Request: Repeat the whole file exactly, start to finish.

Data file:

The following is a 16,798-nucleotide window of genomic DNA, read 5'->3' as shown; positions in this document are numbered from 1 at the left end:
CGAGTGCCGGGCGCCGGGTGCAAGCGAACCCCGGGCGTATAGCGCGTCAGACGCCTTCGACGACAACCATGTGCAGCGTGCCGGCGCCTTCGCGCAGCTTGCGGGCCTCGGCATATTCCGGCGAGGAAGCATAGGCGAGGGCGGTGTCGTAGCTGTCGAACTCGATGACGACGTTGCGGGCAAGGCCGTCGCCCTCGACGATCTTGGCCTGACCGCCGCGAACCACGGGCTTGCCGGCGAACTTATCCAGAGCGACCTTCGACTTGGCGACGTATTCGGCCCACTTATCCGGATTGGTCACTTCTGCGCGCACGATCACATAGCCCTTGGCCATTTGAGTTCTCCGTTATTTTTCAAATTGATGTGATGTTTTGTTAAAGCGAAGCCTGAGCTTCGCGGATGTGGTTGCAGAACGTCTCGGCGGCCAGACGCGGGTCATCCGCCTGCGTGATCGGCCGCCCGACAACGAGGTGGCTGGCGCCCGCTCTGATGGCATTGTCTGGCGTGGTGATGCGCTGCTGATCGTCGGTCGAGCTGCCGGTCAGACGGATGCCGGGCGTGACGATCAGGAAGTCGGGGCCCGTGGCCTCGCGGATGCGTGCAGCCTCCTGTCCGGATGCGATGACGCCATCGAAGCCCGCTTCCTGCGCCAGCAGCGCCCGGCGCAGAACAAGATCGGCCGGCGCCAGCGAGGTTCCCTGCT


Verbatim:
The following is a 16,798-nucleotide window of genomic DNA, read 5'->3' as shown; positions in this document are numbered from 1 at the left end:
CGAGTGCCGGGCGCCGGGTGCAAGCGAACCCCGGGCGTATAGCGCGTCAGACGCCTTCGACGACAACCATGTGCAGCGTGCCGGCGCCTTCGCGCAGCTTGCGGGCCTCGGCATATTCCGGCGAGGAAGCATAGGCGAGGGCGGTGTCGTAGCTGTCGAACTCGATGACGACGTTGCGGGCAAGGCCGTCGCCCTCGACGATCTTGGCCTGACCGCCGCGAACCACGGGCTTGCCGGCGAACTTATCCAGAGCGACCTTCGACTTGGCGACGTATTCGGCCCACTTATCCGGATTGGTCACTTCTGCGCGCACGATCACATAGCCCTTGGCCATTTGAGTTCTCCGTTATTTTTCAAATTGATGTGATGTTTTGTTAAAGCGAAGCCTGAGCTTCGCGGATGTGGTTGCAGAACGTCTCGGCGGCCAGACGCGGGTCATCCGCCTGCGTGATCGGCCGCCCGACAACGAGGTGGCTGGCGCCCGCTCTGATGGCATTGTCTGGCGTGGTGATGCGCTGCTGATCGTCGGTCGAGCTGCCGGTCAGACGGATGCCGGGCGTGACGATCAGGAAGTCGGGGCCCGTGGCCTCGCGGATGCGTGCAGCCTCCTGTCCGGATGCGATGACGCCATCGAAGCCCGCTTCCTGCGCCAGCAGCGCCCGGCGCAGAACAAGATCGGCCGGCGCCAGCGAGGTTCCCTGCT